Find Your Audience
There are a few different tools out there to help you develop your social audience. You can use technology to find your existing customer base on social media and engage with and repost their content to tap their compatible networks and grow your own.

Match a social audience to your primary market brand persona through keyword matching and geographic location. Use the identifiers that you associate with your market segments, and run searches or combine with social listening to find similar social media accounts.

Follow relevant accounts, and create public and private lists to positively and helpfully segment your audience on social.

Actively Market
If you’re at a party and want to have a great conversation, you don’t just mutely stand next to someone—and so many brands repeatedly make this error.

Once you’ve connected with your audience, actively engage with them to develop the relationship. Comment on their own content, give it a positive rating, and/or repost it. I often get followed on social media by businesses that don’t ever engage, and I never really know if they were interested in my services, or if they wanted me to be interested in theirs! Awkward.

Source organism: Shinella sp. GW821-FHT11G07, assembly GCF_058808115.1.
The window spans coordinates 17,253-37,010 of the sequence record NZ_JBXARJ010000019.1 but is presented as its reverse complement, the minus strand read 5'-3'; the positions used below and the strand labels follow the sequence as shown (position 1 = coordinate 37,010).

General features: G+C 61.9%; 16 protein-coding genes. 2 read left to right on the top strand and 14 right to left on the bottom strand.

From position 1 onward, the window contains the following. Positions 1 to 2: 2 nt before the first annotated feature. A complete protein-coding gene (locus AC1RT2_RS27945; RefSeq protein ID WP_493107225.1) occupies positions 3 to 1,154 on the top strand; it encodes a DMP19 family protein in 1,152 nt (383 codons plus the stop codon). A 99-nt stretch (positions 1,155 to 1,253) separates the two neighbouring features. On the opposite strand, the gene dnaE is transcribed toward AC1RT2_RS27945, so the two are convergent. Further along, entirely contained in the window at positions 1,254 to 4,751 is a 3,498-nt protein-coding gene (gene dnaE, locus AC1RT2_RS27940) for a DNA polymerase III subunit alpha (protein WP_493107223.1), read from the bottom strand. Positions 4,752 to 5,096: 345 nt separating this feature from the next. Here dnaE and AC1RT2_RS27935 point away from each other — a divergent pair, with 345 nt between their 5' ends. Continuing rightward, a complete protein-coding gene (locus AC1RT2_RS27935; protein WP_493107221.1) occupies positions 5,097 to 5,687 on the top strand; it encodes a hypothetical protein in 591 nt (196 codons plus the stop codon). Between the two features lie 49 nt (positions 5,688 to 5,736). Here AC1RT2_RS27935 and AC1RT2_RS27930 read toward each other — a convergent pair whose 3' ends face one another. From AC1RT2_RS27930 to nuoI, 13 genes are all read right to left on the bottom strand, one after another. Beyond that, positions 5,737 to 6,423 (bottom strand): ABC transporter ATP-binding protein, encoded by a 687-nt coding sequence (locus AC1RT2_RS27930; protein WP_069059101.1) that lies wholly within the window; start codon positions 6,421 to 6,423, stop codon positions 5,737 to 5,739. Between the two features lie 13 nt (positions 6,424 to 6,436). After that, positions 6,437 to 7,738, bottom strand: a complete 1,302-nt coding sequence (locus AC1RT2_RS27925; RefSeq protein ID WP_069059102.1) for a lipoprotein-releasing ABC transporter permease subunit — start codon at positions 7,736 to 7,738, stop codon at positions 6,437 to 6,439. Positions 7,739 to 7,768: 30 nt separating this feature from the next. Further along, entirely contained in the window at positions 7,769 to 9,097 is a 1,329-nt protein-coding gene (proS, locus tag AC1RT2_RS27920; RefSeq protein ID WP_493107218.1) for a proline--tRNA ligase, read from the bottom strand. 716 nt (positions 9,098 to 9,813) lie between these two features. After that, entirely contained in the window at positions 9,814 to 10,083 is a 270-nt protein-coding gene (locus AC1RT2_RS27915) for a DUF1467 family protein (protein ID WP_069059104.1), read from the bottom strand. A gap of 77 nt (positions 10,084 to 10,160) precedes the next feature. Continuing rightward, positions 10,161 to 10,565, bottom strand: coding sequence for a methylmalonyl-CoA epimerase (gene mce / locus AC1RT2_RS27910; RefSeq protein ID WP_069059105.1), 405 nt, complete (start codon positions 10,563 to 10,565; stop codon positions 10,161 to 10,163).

Automate the cadence of your social content using free or enterprise scheduling tools, and once you’ve engaged, connected with, and collected email addresses for your social network, automate the connection process using email tracking.

Automation sets the pace for your content, and lets your audience anticipate when they will hear from you. By learning when to connect with your audience, you’ll develop trustworthiness with your audience, and leads will become better qualified.

How Long Does It Take?
You can begin developing your online presence and building a social network today. Within the next 2 weeks, you can automate a steady stream of content, and engage with your audience. By the end of the first month, you’ll have established a voice and consistency. Within the first three months, you should be developing regular, better qualified leads that are regularly feeding into your pipeline.